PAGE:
Tong, Leone Host Legislation Public Forum in Stamford

The pair, co-chairs of the state Banks Committee, opened up the mics for public input on a number of proposed bills.

State Representative William Tong and state Senator Carlo Leone hosted a public hearing at the University of Connecticut-Stamford campus Tuesday evening to receive feedback on a number of proposed bills.

Tong and Leone, co-chairs of the Banks Committee, sought comment from the public on five different bills focused on financial issues, home ownership and banking. 

"We're trying to hold these public hearings in all the counties around the state," Leone said. "Stamford is the financial center of the state of Connecticut, We thought it was appropriate to hold at least one of our meetings in this area."

One of the hottest topics was bill 971, which proposes changes for the handling of foreclosures and short sales. The statement of purpose reads that the bill is an attempt to provide a faster mechanism of short sales and discourage "double-tracking" of short sales and foreclosures by lenders. Double-tracking is, while a homeowner attempts to modify a loan structure with a lender, that lender also continues to pursue foreclosure.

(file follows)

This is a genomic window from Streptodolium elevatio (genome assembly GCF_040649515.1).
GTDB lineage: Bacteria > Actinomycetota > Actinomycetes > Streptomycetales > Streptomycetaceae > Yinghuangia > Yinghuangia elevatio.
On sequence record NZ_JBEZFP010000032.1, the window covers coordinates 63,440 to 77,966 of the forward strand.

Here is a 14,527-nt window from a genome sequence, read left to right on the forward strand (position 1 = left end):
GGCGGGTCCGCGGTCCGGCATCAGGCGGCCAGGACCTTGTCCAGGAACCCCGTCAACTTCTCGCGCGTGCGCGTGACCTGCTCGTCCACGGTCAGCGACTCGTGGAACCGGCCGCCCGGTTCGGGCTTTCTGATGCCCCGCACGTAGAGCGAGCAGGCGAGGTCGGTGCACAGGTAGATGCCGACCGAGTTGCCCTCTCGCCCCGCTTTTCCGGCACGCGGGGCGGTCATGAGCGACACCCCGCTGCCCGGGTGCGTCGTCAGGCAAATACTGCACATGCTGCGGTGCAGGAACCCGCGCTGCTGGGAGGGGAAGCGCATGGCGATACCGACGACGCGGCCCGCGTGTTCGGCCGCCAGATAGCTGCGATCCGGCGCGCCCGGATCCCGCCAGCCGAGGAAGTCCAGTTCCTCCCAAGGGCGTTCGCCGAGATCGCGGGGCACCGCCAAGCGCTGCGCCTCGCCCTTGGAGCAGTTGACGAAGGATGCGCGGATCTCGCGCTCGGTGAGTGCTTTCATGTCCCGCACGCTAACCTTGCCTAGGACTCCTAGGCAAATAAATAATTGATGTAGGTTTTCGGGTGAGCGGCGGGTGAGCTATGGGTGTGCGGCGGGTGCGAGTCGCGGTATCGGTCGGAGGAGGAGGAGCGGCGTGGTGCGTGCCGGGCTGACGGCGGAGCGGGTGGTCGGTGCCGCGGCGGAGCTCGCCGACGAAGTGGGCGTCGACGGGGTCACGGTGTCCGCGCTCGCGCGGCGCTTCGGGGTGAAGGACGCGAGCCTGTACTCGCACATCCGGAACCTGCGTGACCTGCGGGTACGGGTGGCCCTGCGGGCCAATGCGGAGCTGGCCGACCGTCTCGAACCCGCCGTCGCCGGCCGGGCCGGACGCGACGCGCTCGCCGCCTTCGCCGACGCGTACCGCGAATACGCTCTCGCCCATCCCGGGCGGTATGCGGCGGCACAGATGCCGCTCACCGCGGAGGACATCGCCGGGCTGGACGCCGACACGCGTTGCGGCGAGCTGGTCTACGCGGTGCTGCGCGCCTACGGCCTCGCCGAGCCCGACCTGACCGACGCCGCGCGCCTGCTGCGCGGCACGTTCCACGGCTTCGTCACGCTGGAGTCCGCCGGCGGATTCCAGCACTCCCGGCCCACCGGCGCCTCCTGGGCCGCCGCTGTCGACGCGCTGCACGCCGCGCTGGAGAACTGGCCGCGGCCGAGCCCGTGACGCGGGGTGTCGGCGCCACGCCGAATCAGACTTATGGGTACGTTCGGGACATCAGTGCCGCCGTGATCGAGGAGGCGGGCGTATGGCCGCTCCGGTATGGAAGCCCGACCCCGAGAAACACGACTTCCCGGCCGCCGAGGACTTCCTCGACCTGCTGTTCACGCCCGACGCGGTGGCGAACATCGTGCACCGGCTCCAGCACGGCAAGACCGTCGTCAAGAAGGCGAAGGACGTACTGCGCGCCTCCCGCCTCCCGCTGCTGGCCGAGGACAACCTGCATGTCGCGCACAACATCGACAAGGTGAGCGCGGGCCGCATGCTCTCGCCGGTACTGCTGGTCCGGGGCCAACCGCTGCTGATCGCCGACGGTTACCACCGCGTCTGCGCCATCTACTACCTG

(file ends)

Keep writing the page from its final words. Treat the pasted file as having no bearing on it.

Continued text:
Many offered support for the issue. Residents taking to a microphone often said modifications to the process appeared to offer an advantageous solution to all involved, including litigators, homeowners and lenders alike. Many said a streamlined, formalized process could benefit the speed at which cases can be resolved.

Robert McCarthy, a self-described small builder, called the current process "arduous."

"[The changes] would take a lot of pressure off the people involved," he said.

Other bills open for discussion were:

  • No. 912, regarding prepaid gift cards
  • No. 6436, regarding attorney fees for traveling to real estate closings
  • No. 6496, regarding the establishment of a public infrastructure bank
  • No. 6355, regarding homeowner protection rights

Tong said events like Tuesday's provide valuable insight to legislatures looking to form laws that are most generally satisfying.

"We have a joke in Hartford that no one seems to care what's going on under the golden dome," Tong said. "This a way we change that. We need the people of Connecticut to see our efforts to be open, more transparent and come and take part in opportunities like these."


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